For T4, do you find that it "clicks" when you slide it from one side to the other?  If so, you may find it helpful to very slightly loosen the four wingnuts, turn the Digi-Comp on its RIGHT side, and tighten them again.  If it does not "click," but is just a little "slow," do not loosen the wingnuts. Put one finger on the pivot pin head to hold it in place, and turn the switch back and forth a few dozen times to loosen it up.

    For the start lever, put your finger on the spot where the connecting rod meets the START lever, and apply gentle pressure at that location while gently moving the lever through its full range of motion, several dozen times.  We've found this to help loosen things up.
  • That helped with T4. I could feel a "scratchy" feeling, a wood on wood texture. After pushing on it and turning it back and forth a bunch of times, it smoothed out, and then worked fine. Which is good- the complement operation is my favorite part.

    However, I don't feel any scratchiness on the Start lever, with various amounts of pressure on the rod connection. I hear a little bit of a squeak if I push it at the right angle, kinda like wood on brass. I'm tempted to add a touch of weight to the arm, but I can't think of a nice way of temporarily attaching it.

    I've taken a couple video clips, I don't know if you'll be able to tell anything from it:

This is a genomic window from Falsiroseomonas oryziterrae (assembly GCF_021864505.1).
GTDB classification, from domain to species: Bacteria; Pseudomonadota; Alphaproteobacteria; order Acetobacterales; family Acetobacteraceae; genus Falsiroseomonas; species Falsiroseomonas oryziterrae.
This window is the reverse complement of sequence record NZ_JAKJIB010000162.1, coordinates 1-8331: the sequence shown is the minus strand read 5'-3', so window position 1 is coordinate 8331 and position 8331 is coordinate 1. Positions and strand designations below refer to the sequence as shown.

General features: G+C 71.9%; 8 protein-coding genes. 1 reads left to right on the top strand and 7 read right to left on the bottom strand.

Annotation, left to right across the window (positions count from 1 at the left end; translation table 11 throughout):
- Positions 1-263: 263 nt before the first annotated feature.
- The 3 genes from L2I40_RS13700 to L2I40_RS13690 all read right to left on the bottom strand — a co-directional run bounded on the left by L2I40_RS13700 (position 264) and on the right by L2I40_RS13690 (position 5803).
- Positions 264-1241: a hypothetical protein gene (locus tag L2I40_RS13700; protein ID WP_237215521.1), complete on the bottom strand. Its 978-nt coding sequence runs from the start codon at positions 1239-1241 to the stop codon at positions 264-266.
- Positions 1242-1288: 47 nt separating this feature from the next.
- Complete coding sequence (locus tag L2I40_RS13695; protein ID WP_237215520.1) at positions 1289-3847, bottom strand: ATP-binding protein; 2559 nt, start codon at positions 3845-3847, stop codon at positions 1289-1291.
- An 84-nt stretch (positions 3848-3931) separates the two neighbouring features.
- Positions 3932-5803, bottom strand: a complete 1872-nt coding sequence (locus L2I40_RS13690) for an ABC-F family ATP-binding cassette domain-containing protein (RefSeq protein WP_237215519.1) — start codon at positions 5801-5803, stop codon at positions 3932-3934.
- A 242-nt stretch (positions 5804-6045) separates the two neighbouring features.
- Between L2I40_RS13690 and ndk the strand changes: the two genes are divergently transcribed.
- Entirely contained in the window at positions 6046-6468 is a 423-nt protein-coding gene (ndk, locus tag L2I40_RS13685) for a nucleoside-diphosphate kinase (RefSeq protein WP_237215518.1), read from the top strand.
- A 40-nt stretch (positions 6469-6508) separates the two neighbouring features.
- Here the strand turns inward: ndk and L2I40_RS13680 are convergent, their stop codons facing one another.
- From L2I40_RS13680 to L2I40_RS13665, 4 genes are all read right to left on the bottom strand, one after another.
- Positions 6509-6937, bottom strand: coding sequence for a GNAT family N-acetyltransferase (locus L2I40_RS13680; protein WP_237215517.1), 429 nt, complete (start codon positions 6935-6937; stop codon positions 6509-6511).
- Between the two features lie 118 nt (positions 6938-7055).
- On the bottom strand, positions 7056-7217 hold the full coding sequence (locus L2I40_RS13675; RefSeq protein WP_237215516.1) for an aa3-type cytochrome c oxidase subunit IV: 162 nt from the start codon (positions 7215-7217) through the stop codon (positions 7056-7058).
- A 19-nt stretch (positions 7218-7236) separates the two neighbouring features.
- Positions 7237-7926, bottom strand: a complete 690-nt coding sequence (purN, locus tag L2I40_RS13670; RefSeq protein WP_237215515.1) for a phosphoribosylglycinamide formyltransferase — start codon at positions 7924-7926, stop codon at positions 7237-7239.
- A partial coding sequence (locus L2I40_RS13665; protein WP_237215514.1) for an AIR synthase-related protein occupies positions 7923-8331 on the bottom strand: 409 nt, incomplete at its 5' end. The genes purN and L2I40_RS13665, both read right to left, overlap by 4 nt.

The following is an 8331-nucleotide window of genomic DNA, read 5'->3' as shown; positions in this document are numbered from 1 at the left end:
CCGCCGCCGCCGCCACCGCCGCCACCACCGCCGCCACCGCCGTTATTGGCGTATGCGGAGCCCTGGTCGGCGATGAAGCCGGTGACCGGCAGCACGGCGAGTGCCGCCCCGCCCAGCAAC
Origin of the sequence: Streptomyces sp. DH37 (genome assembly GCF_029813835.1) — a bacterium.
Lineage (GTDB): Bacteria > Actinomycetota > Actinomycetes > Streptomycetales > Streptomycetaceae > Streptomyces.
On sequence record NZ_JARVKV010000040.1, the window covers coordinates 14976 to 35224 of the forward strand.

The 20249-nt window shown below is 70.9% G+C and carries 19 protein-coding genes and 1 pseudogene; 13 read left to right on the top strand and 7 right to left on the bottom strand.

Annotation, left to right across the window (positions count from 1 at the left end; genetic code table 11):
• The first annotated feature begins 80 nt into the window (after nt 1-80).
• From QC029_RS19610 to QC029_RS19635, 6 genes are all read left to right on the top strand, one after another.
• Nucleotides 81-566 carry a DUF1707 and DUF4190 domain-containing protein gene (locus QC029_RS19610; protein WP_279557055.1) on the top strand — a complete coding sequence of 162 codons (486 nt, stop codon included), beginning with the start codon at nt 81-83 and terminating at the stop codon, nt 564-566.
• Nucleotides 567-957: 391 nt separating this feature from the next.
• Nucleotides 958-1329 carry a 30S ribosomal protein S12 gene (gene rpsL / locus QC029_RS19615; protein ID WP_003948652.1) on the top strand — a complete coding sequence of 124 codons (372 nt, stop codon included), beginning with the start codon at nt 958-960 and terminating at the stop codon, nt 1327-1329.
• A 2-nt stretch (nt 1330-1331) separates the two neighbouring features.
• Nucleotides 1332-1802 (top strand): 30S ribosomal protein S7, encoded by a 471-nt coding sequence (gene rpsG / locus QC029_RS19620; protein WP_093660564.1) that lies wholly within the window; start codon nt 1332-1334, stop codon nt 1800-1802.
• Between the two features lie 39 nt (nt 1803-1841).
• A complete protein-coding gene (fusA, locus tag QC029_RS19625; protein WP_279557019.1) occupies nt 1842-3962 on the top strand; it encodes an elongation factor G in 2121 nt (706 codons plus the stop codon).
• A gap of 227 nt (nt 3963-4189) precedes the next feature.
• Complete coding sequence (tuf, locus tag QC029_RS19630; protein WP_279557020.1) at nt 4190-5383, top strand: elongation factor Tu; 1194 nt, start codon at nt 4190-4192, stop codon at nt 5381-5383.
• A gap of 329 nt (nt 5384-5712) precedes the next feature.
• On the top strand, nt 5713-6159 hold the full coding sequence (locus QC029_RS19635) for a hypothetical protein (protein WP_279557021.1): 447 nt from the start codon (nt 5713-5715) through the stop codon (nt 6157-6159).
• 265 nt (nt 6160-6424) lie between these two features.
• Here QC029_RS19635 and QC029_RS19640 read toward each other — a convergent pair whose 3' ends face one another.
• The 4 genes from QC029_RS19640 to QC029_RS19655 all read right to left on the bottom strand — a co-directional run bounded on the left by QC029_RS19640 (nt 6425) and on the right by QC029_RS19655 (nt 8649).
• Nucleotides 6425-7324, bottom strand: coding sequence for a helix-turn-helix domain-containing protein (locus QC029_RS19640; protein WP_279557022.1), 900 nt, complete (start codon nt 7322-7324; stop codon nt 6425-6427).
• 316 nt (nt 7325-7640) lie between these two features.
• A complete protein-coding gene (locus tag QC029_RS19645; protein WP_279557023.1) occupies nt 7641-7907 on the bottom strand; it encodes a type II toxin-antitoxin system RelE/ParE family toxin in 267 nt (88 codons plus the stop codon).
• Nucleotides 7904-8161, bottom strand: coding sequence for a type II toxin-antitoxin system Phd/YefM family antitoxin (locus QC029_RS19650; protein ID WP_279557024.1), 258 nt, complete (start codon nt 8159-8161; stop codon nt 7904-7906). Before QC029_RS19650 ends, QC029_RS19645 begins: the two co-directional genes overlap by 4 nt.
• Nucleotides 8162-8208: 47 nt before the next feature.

They're vertical aspect- click "view full screen" if you browser letter-boxes them.

    Like I said, I don't think this is a fatal flaw, since the operation is "done" at this point. I only bring it up because you seem concerned, and of course, I'm a nerd, and need things to work perfect.
  • OK, I figured out a way to temporarily attach a little weight to the arm, and I'm right, it does make it work. I put a 1" #6 machine screw and T-nut on it, like this:

    Do you suppose it's because of the humidity? There's a lot more wood on the left side of the arm, so if it's really dry then it's going to weigh less. I wouldn't think that much less, though.
  • The test that we use-- before it ships --is that you need to be able to place a ball, at zero speed, right above where it says "MAN," and it should work *every time* for dozens of balls in a row.  It's a pretty rigorous test.

    Now, what we have found is that when our Digi-Comps have been sitting still for a few days, they tend to stiffen up a bit, and we do need to "exercise" the start lever for a little while in order for this part to work reliably.  The stiffening is because the wood relaxes over time and possibly with humidity changes.  The likely sources of friction are as follows: 
    1.  The hole through the center of the start lever vs. the brass pin
    2.  The start wire through the hole in the start lever
    3.  The start wire through the hole in the ball release.

    I'd suggest applying a little bit of force as you wiggle these connections separately, to loosen them up.  For example, turn the start lever a few times, while pressing with modest force towards the four sides of the board.  And as I suggested above, firmly hold the points where the wire meets the start lever and ball release, and apply some pressure to loosen up those holes.
  • The added weight is slightly inelegant, but a fine solution. :)  You may be able to add a little extra weight *under* the lever to make it a little less obvious. 

    The danger of too much weight on that side is that it will not return up when there are a lot of balls in the input guide.